Missing with dissociative fugue: Hannah Upp's mystery disappearance

In 2008, a teacher survived a three week disappearance in New York that she had no memory of. She vanished again in the U.S. Virgin Islands 9 years later - and never came home.
6:27 | 05/16/19

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Transcript for Missing with dissociative fugue: Hannah Upp's mystery disappearance
Reporter: It was a category five hurricane. Erma. A storm unlike any the caribbean paradise of St. Thomas had seen before. It was in some ways a perfect storm of chaos. If someone's going to vanish from the island without any trace it could have happened then. Reporter: And that's exactly what happened. 32-year-old Hannah, a beloved teacher at a local montessori school had ridden out the storm only to disappear. No one had seen her, and I went to her house and she wasn't there. Her car wasn't there. She drove down to sapphire beach, inside the car were all of her personal items. There was no sign of foul play. She simply vanished. Reporter: What many people didn't know, this was not the first time Hannah had disappeared. I did not know about her previous disappearances. Reporter: Almost ten years before, Hannah went missing in New York City. She was found barely alive, floating face down in the new York harbor. No memory of where she'd been for the past three weeks. Doctors diagnosed her with dissociative fuge. It means you have a period where suddenly you've lost your auto biographical memories. The memories that define you. Reporter: This rare disorder is sometimes known at Jason Bourne syndrome. What's your name? Reporter: From the wildly popular movies about a CIA assassin who doesn't know who he is. But remeers his training. Elizabeth vargas and A&E's the untold story "Vanished in paradise" retraces Hannah's life and the days before she disappeared. She grew up the daughter of two methodist ministers in Oregon, and at 23 became a public schoolteacher in New York City. Everybody describes Hannah as a bright person, engaging, open. Reporter: In 2008, she left her New York City apartment to go running and went missing. New York City police thought, we're dealing with a terrible crime here. They were looking for a dead body. Hannah was last seen at her Hamilton heights apartment last Friday. Reporter: She became a high-profile missing persons case. She seemed to have vanished in thin air. Someone has caught a glimpse of a missing teacher. Ten days later she pops up at an apple store of all places, logging in on her own id and security footage shows her being approached by a young man who knows her from school saying, Hannah, you're Hannah, right? Aren't you missing? And she says, no. I'm not Hannah. And walks away. So a person who has this, to people on the outside, may look completely normal. They're doing things. They know how to do things. They understand the world at large. They don't appear to be distressed. They're just in an altered state. Reporter: Later, she was spotted using her own gym pass. Investigators were perplexed. Authorities couldn't track her down until she was pulled from the water by crew members of the Staten Island ferry. Hannah's mother Barbara remembers vividly the moment she found out her daughter was still alive. Early afternoon when the phone rang, this is a nurse at the emergency room. What did she say? She told me my daughter had been pulled out of the water, and she was alive. She was dehydrated. Badly sunburned and hypothermic, but when I first saw her, she had no idea what happened? What did she say? Mom, I can't remember what happened? She said I'm fine, but I'm scared. I don't know what happened. Reporter: The documentary has this recording of Hannah after she was rescued. She's talking to a reporter in a New York City coffee shop. It goes from like going from a run to being in an ambulance. For me, it was like ten minutes fast, but it was like three weeks. The hardest part is the period right after. Right. You feel shame, and you feel embarrassed. All things that I definitely felt. Reporter: After her fuge, Hannah moved to Maryland and there had another episode. Many people in her life believe she was looking to escape her past. Reporter: So in 2014, Hannah moved to the island oasis of St. Thomas. She is the center of the party. Reporter: She threw herself into island life, embracing a new set of friends who shared her passion for Zumba. But the hurricane wreaked havoc on the island and some say on her, too. Everybody was stressed out and she was certainly stressed out. And certainly, the day before Hannah disappears, people notice something was off. Be almost in a trans. Disassociated fuge appears in people who suffer a tremendous trauma. It may be a trauma in their past or a recent trauma, like living through a natural disaster. Reporter: But Hannah's mother insists that for her daughter the episodes do not have clear triggers. I think what's mysterious is she loved her life. She was a young woman who definitely loved her life. That doesn't mean she couldn't have been struggling with something deep and dark inside of herself. Reporter: It's been almost two years since anyone's seen Hannah. Her mother has become a fixture on St. Thomas. She thinks it's possible Nan Hannah is still alive and suffering from another fuge. There are documented cases of fuge states lasting as long as four years. Yeah, and that helps me to keep on going. It's never been an option to give up. Reporter: And hopes thence to where her daughter is can be found here. Do you think you'll ever know for sure, Barbara, what I can only tell you that that hope is persistent, and many people join me in that hope. And you can watch the untold story "Vanished in paradise", tomorrow night on A&E. Up next, he as back with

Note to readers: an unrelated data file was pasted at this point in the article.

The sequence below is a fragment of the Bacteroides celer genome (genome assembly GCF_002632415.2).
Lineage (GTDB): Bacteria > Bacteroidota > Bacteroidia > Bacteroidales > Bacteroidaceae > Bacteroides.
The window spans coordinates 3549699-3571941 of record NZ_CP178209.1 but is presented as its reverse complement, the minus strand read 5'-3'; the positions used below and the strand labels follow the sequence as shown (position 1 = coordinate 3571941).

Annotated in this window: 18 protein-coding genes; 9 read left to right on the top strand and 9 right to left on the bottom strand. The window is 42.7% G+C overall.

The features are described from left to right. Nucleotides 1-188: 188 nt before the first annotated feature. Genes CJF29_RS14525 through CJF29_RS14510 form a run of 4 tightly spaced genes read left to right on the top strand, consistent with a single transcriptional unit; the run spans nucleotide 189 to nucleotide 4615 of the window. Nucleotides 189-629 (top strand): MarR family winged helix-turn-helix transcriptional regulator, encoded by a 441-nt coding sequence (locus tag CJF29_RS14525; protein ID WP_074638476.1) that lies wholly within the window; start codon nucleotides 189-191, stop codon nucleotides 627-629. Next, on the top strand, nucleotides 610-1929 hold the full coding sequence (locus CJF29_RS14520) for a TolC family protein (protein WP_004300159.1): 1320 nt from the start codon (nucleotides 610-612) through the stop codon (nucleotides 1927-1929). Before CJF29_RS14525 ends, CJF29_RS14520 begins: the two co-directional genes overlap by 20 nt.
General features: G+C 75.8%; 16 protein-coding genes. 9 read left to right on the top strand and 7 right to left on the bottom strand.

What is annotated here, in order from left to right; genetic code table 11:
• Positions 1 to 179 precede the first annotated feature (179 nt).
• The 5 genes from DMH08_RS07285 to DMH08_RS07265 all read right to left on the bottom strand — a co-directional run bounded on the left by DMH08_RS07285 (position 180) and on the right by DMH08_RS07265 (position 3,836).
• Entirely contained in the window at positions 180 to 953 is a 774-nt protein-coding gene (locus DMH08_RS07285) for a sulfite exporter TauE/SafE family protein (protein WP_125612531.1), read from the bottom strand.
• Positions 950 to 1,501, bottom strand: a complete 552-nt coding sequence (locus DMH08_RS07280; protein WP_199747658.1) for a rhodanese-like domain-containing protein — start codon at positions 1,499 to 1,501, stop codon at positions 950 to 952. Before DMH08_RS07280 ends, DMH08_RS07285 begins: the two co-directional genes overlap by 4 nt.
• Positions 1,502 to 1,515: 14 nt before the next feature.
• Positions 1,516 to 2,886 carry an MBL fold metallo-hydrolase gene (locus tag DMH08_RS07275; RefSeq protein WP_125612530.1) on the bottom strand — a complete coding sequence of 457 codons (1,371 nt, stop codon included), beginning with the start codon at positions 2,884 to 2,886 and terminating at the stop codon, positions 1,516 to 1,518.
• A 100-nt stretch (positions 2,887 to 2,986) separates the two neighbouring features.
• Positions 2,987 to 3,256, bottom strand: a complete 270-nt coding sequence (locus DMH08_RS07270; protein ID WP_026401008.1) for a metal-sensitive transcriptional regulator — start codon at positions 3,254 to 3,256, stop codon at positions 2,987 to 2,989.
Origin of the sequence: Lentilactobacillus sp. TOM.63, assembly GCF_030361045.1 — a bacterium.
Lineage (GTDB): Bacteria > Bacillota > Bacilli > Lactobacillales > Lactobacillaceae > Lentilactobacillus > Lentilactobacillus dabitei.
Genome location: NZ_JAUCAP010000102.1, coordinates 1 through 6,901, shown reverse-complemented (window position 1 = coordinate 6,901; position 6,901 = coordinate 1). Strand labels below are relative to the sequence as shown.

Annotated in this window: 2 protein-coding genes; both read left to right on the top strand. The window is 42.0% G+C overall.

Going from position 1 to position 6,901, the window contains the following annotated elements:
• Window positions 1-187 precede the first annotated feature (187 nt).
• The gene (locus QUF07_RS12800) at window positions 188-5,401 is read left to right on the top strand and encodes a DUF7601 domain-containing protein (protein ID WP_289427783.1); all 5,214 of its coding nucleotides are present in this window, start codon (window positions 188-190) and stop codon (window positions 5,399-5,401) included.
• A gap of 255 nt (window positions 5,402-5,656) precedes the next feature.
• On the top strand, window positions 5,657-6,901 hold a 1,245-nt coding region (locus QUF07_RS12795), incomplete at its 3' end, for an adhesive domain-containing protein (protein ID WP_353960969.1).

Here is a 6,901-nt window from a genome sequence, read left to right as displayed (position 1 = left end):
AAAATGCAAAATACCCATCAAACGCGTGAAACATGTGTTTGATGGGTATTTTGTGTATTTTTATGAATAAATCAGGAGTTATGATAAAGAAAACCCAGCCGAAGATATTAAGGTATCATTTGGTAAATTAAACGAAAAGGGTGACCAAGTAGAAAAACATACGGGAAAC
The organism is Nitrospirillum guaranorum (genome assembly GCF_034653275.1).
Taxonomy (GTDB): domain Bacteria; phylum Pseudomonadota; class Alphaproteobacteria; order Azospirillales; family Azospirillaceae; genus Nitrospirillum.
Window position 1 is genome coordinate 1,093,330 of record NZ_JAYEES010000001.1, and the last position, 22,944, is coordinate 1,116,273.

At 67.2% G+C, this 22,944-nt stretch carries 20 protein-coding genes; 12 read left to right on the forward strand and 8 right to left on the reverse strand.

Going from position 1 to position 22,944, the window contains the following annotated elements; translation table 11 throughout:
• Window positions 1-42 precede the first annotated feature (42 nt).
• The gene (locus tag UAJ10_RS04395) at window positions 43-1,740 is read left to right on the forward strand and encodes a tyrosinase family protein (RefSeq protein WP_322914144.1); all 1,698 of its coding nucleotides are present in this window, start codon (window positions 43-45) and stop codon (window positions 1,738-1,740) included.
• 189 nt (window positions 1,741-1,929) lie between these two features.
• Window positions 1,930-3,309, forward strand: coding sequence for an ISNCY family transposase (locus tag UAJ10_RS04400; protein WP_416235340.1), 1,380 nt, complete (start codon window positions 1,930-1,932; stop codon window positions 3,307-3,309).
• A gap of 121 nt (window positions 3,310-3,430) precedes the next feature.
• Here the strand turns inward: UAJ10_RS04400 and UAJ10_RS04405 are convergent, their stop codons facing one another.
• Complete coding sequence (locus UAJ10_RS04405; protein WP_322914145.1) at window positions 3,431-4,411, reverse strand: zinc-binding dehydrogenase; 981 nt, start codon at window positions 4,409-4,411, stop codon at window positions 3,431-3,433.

This transcript has been automatically generated and may not be 100% accurate.

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